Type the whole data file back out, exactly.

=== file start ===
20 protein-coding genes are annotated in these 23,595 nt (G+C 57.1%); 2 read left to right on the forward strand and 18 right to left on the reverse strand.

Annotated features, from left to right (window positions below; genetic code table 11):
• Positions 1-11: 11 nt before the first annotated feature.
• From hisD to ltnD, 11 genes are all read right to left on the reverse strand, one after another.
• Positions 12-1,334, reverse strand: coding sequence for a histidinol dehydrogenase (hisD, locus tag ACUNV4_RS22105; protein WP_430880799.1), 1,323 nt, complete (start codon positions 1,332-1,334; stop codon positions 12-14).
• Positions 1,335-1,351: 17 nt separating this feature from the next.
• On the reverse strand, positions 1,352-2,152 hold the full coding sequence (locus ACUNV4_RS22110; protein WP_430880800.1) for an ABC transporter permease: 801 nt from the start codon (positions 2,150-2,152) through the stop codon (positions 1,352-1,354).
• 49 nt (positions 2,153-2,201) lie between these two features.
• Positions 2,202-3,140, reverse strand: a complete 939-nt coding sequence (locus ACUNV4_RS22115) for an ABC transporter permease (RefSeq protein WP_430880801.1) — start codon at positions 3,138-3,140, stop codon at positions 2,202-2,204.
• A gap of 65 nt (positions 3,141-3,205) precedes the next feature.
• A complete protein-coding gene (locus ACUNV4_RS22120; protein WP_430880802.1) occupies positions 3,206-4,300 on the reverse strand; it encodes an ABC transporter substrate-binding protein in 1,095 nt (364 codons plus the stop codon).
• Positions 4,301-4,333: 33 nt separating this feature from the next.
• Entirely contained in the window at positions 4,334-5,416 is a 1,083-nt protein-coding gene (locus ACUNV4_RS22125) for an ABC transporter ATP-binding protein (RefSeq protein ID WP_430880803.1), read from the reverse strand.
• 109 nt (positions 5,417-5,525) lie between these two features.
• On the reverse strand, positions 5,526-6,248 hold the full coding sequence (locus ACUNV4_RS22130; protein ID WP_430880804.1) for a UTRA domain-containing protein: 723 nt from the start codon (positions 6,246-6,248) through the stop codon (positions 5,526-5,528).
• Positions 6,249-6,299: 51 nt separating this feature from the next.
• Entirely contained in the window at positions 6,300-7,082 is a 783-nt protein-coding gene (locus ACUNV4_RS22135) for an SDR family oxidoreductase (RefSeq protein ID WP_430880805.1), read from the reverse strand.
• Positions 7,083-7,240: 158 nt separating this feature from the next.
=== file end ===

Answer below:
20 protein-coding genes are annotated in these 23,595 nt (G+C 57.1%); 2 read left to right on the forward strand and 18 right to left on the reverse strand.

Annotated features, from left to right (window positions below; genetic code table 11):
• Positions 1-11: 11 nt before the first annotated feature.
• From hisD to ltnD, 11 genes are all read right to left on the reverse strand, one after another.
• Positions 12-1,334, reverse strand: coding sequence for a histidinol dehydrogenase (hisD, locus tag ACUNV4_RS22105; protein WP_430880799.1), 1,323 nt, complete (start codon positions 1,332-1,334; stop codon positions 12-14).
• Positions 1,335-1,351: 17 nt separating this feature from the next.
• On the reverse strand, positions 1,352-2,152 hold the full coding sequence (locus ACUNV4_RS22110; protein WP_430880800.1) for an ABC transporter permease: 801 nt from the start codon (positions 2,150-2,152) through the stop codon (positions 1,352-1,354).
• 49 nt (positions 2,153-2,201) lie between these two features.
• Positions 2,202-3,140, reverse strand: a complete 939-nt coding sequence (locus ACUNV4_RS22115) for an ABC transporter permease (RefSeq protein WP_430880801.1) — start codon at positions 3,138-3,140, stop codon at positions 2,202-2,204.
• A gap of 65 nt (positions 3,141-3,205) precedes the next feature.
• A complete protein-coding gene (locus ACUNV4_RS22120; protein WP_430880802.1) occupies positions 3,206-4,300 on the reverse strand; it encodes an ABC transporter substrate-binding protein in 1,095 nt (364 codons plus the stop codon).
• Positions 4,301-4,333: 33 nt separating this feature from the next.
• Entirely contained in the window at positions 4,334-5,416 is a 1,083-nt protein-coding gene (locus ACUNV4_RS22125) for an ABC transporter ATP-binding protein (RefSeq protein ID WP_430880803.1), read from the reverse strand.
• 109 nt (positions 5,417-5,525) lie between these two features.
• On the reverse strand, positions 5,526-6,248 hold the full coding sequence (locus ACUNV4_RS22130; protein ID WP_430880804.1) for a UTRA domain-containing protein: 723 nt from the start codon (positions 6,246-6,248) through the stop codon (positions 5,526-5,528).
• Positions 6,249-6,299: 51 nt separating this feature from the next.
• Entirely contained in the window at positions 6,300-7,082 is a 783-nt protein-coding gene (locus ACUNV4_RS22135) for an SDR family oxidoreductase (RefSeq protein ID WP_430880805.1), read from the reverse strand.
• Positions 7,083-7,240: 158 nt separating this feature from the next.